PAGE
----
Battle of the Giants: Trump-Putin Meet in Helsinki
US President Donald Trump and Russian President Vladimir Putin met yesterday in Helsinki, Finland for what can only be described as a peculiar conference. The conference would have been all things unremarkable had it not been for the key point discussed widely in this conference- the apparent rigging of the United States’ 2016 presidential election.
The aforementioned election between Democratic representative Hillary Clinton and Republican representative Donald Trump declared Mr Trump as the President of the reigning superpower, amidst shock and in some cases, horror. Since Ms Clinton was the favourite in that election, speculations went haywire about a possible rigging of the elections by another giant, Russia and in turn, the Russian President, Vladimir Putin. The director of National Intelligence of the US, Dan Coats had no doubts that there was Russian interference in the elections, along with many of Mr Trump’s fellow Republicans. Although international affairs were expected to dominate the session, the conference saw a wide variation of questions flung at both the Presidents pertaining to a single topic: Was Russia involved in that election?
Of course, Mr Putin straight-out denied their involvement, saying, and quote, “Where did you get this idea that President Trump trusts me or that I trust him? He defends the interests of the United States of America and I defend the interests of the Russian Federation.” On the other hand, Mr Trump came pretty close to asserting he didn’t believe that Russia was involved, thereby effectually going against the reports given by his own intelligence community. “They think it’s Russia,” he said. “I have President Putin — he just said it’s not Russia. I don’t see any reason why it would be.”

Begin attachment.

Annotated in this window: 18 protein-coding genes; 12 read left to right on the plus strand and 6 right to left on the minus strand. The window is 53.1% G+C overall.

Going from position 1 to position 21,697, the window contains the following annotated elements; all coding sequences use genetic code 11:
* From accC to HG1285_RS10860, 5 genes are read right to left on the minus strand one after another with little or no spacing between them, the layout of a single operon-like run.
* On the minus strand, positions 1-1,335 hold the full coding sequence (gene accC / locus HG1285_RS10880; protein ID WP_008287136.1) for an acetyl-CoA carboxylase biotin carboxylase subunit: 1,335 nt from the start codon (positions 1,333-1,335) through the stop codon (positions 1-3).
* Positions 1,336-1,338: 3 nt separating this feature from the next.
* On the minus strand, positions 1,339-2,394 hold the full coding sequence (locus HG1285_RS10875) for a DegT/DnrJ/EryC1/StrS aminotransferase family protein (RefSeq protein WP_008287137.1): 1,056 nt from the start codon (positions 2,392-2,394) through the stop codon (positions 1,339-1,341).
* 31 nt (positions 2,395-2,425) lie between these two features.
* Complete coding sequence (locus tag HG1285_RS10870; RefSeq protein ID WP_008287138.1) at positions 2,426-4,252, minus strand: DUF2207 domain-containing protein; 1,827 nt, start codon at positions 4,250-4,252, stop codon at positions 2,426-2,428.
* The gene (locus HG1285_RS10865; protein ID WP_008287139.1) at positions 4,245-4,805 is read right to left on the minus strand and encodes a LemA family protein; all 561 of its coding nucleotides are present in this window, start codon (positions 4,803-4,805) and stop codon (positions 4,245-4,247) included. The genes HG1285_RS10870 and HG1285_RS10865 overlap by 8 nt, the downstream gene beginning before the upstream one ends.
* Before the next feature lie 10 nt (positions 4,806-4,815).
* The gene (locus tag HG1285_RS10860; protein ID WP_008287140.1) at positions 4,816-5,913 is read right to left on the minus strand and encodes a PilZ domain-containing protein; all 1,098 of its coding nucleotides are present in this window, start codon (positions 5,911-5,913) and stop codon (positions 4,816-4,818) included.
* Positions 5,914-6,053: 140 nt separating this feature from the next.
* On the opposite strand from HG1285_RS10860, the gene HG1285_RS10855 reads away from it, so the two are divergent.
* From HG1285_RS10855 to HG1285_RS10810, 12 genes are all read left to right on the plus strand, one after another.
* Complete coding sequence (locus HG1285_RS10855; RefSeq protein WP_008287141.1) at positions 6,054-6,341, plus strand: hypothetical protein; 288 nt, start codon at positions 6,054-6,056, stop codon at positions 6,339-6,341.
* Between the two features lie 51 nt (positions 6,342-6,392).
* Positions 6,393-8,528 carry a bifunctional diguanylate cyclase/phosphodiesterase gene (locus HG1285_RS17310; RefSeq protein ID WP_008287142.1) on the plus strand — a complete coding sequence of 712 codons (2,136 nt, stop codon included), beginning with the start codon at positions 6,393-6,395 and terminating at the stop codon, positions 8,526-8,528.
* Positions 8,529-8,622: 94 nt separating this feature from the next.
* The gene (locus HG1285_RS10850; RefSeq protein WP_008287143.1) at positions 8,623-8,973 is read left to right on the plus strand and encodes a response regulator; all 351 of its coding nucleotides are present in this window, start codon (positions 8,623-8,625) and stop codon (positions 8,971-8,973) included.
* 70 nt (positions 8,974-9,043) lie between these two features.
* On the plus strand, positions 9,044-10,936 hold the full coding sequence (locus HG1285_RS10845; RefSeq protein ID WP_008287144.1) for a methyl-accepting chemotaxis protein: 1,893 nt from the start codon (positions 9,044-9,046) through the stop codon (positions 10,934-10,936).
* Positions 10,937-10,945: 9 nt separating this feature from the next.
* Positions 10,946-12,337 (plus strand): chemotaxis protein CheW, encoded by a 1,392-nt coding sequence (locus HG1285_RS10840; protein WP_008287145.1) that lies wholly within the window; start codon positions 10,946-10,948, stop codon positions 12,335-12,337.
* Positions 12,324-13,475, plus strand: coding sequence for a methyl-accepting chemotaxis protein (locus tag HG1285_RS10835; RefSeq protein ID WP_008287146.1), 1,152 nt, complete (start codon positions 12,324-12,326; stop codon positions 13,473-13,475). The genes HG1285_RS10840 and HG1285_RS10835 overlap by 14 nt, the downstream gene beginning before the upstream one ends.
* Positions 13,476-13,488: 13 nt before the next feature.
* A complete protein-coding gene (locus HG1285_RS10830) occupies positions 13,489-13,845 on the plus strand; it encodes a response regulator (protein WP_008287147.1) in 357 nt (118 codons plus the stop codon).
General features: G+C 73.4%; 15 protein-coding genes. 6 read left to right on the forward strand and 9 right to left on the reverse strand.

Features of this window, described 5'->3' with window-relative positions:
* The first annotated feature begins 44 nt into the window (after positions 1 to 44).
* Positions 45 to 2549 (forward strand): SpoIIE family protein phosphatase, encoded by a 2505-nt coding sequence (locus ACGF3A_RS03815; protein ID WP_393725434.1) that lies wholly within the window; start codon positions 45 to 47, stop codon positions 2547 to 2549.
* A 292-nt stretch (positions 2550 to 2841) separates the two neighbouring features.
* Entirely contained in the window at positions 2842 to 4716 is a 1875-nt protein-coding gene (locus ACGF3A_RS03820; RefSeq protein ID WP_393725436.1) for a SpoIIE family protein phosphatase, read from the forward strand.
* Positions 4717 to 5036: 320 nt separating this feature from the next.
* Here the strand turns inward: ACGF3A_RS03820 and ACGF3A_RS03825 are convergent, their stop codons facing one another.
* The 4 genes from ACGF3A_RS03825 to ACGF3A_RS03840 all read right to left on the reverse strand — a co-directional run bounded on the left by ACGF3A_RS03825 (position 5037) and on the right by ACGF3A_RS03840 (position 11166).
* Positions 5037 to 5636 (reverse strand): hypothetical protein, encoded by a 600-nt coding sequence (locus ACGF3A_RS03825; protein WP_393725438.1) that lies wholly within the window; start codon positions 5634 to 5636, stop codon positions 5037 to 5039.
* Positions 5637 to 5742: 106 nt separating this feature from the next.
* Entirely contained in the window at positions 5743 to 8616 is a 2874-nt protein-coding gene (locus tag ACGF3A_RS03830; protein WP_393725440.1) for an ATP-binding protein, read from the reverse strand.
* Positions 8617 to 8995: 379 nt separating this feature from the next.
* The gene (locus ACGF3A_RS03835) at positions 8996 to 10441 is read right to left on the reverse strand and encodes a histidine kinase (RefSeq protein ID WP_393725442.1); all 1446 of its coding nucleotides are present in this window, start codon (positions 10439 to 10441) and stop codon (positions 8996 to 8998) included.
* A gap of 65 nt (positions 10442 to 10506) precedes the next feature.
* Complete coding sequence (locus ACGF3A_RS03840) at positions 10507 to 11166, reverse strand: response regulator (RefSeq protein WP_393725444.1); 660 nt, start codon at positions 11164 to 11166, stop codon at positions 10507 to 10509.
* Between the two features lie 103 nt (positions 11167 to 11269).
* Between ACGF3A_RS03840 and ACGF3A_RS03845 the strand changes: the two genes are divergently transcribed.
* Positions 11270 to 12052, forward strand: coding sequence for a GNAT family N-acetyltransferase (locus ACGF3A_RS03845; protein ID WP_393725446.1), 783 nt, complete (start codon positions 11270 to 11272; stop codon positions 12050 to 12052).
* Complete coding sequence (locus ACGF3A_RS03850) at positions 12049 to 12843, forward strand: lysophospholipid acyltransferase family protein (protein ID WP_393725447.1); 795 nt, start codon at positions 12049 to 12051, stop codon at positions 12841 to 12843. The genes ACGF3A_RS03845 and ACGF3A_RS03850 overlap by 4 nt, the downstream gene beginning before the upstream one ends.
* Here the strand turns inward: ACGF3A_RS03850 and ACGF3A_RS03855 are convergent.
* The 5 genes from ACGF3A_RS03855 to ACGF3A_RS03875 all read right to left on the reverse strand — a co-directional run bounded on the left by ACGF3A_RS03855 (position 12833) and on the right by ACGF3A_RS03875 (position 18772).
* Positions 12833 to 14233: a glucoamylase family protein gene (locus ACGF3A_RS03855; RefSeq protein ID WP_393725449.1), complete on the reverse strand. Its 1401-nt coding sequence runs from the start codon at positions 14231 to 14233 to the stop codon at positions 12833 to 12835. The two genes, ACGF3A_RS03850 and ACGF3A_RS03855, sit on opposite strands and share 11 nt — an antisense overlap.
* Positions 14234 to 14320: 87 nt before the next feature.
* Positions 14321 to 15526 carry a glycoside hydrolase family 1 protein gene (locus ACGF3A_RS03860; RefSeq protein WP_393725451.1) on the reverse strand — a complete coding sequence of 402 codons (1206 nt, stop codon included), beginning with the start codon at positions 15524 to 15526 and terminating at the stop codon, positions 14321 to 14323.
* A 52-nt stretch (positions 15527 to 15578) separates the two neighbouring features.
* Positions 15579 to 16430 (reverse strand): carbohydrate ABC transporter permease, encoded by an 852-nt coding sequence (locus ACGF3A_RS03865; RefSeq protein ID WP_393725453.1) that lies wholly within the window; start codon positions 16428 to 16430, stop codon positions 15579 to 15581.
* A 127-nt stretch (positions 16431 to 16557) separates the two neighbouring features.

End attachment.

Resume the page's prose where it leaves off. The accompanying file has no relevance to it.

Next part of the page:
Mr Putin also said that the Russian State had and will not interfere in internal American affairs, including the election process. He offered to have his Russian intelligence work with the American intelligence community to get to the bottom of this matter. Mr Trump greatly appreciated this and said, quote, “He offered to have the people working on the case come and work with their investigators with respect to the 12 people. I think that’s an incredible offer.” However, Mr Dan Coats, the intelligence director had a different view on this whole matter. “We have been clear in our assessments of Russian meddling in the 2016 election and their ongoing, pervasive efforts to undermine our democracy,” he said in a statement, “and we will continue to provide unvarnished and objective intelligence in support of our national security.”
A large number of Americans, mainly Mr Trump’s own Republicans were aghast at the President’s apparent siding with his Russian counterpart. Said Mr Paul Ryan, the House Speaker, “There is no question that Russia interfered in our election and continues attempts to undermine democracy here and around the world. That is not just the finding of the American intelligence community but also the House Committee on Intelligence. The president must appreciate that Russia is not our ally.” The Republican Senator of the State of Nebraska, Ben Sasse joined in. “This is bizarre and flat-out wrong,” he said. “The United States is not to blame. The Democrats, on the other hand, did not let go of this opening to voice their concerns regarding Mr Trump being the President. Senator Edward J. Markey of Massachusetts flat-out stated that Mr Trump’s performance was a national embarrassment.
In order to backpedal from this giant fiasco, Mr Trump tweeted that he had a greMrdeal of confidence in his intelligence agencies. Of course, he will have to excuse people all around the world if they don’t believe him.
*Neha Hardikar is a Research Intern at The Kootneeti